Swimlane Flowcharts

Swimlane flowcharts are particularly helpful for non-manufacturing processes that mainly involve the flow of information, knowledge, and documents between several functions. Those type of processes involves many handoffs where information and documents are passed back and forth among the departments. When a swimlane flowchart shows a lot of hand offs, this maybe a sign for having waste due to unnecessary transporting, wasted motion or overprocessing.

Example – Acquiring New Equipment

This example illustrates a cross-functional flowchart for acquiring new equipment by a company’s business unit.

Swimlane Flowchart Example

Opportunity Flowcharts

An opportunity flowchart provides a way to analyze and study business processes by highlighting those steps that add waste and complexity. This type of flowchart is normally divided into two sections to differentiate the activities and decisions in the process that add value from those that don’t.

Opportunity Flowcharts

By separating the non-value-added steps, it becomes more clear and easy to see opportunities for improvement. Opportunity flowcharts will increase the awareness of what previously was accepted as normal and unavoidable waste. If the non-value activities could be reduced or eliminated, there is a great chance to simplify and streamline the process, and this is one of the main goals of the lean methodology.

Example – Use of an Office Copy Machine

Opportunity Flowcharts Example

With the development of this flowchart, it becomes more clear where to focus the continuous improvement efforts to deliver more value. For example, regularly cleaning the glass of the copy machine and regularly checking the availability of papers are examples of ideas to improve this process.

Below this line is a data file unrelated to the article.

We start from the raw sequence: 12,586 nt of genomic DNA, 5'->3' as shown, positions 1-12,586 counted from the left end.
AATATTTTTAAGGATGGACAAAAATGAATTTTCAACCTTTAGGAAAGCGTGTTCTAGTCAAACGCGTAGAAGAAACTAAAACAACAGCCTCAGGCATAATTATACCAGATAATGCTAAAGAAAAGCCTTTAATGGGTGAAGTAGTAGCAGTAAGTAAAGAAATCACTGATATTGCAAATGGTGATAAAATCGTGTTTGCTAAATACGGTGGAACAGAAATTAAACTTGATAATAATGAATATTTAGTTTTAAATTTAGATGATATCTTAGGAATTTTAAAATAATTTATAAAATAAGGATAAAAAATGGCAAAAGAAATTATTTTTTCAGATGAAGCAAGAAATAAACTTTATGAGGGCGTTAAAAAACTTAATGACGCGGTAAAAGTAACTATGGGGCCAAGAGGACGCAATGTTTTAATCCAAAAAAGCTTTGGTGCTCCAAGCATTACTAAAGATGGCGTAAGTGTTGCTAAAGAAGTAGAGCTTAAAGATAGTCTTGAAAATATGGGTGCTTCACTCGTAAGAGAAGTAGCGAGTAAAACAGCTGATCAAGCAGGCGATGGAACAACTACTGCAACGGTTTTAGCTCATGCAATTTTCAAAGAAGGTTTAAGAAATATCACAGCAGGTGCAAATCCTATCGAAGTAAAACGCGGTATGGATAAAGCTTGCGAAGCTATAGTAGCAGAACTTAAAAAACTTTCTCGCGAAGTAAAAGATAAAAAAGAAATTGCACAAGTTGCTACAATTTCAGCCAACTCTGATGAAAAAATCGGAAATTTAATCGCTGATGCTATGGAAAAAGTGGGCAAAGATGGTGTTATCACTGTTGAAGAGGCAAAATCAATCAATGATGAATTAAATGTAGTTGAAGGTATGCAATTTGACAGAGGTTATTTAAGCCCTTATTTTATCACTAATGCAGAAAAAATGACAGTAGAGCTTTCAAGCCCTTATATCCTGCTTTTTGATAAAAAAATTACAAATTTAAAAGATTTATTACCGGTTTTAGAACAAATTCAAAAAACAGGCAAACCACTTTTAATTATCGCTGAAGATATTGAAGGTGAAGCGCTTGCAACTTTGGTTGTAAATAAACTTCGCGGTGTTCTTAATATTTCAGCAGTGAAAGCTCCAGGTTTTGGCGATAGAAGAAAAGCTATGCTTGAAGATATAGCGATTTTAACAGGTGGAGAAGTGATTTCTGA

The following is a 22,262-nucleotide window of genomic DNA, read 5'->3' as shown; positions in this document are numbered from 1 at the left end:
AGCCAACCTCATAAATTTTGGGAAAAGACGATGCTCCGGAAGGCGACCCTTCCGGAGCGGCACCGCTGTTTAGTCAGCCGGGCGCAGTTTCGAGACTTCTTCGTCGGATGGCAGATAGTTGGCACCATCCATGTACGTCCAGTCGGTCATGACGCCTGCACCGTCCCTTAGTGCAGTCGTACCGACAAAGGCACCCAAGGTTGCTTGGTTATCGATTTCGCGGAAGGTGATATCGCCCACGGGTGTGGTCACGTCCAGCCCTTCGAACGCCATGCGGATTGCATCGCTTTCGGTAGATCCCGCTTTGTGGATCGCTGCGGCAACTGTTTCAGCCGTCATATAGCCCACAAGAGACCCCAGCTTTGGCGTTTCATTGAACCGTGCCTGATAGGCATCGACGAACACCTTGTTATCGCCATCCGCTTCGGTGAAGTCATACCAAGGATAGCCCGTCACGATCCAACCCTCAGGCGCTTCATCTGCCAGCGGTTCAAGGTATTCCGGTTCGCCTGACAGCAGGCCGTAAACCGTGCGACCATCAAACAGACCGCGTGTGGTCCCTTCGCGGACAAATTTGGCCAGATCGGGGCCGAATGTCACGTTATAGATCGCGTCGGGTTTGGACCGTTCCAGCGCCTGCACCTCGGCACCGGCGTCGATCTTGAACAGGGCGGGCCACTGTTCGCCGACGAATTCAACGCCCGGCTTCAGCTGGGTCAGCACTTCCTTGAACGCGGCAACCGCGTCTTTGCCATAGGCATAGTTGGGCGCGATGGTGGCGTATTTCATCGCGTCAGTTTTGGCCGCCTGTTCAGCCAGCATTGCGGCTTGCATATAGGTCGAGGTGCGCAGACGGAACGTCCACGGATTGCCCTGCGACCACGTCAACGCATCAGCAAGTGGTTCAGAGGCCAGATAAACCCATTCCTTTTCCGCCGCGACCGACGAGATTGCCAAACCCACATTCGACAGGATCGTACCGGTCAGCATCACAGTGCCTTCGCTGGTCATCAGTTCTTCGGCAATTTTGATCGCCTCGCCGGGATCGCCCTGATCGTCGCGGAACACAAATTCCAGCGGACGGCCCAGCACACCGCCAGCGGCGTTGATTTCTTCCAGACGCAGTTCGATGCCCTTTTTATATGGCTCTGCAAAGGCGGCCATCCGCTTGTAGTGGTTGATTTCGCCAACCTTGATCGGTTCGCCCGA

Constructing a Flowchart

Flowcharts are easy to understand and simple to construct through the following steps:

  1. With your team, describe the process and your objectives.
  2. Determine the type of flowchart, the level of detail, and the appropriate scope and boundaries.
  3. Brainstorm and identify all major process activities, decisions and the sequence of completion.
  4. Draft the flowchart using the standard set of shapes, Label each step appropriately.
  5. Prepare the final flowchart, check for missing activities or decisions, and add further details as necessary.
  6. Test the flowchart to make sure that it represents the process accurately and completely.
  7. Publish and distribute the completed final version of the flowchart to all concerned.
  8. Update the procedures and other documentation as necessary.
  9. Identify the areas that hinder the process or add little or no value for further process improvement.
  10. Plan and implement actions to reduce inefficiencies and waste.

Flowcharts and Document Management

Companies often document their procedures and processes to comply with regulations and meet the continuous auditing needs of customers. Flowcharts can be important elements of document management as they facilitate the understanding of procedures. They can highlight waste and inefficiencies and reveal opportunities for continuous improvement.

Flowcharts and Document Management

Flowcharts can either be included under the relevant procedure or be placed in the appendix at the end of the document or manual.

Flowcharts and Software Applications

The process of drawing a detailed flowchart can be an overwhelming task. This is where applications and online services  can offer the flexibility that a piece of paper cannot. Although you can draw flowcharts by hand, it’s often more convenient to use any of the drawing applications to create visually appealing flowcharts. A good practice is to draft the flowchart on a paper first before designing it using an application.

There are many software applications and online services that allow the creation of professional flowcharts including Microsoft Visio, SmartDraw and Micrografx. One of the simplest ways is to use this flowchart template.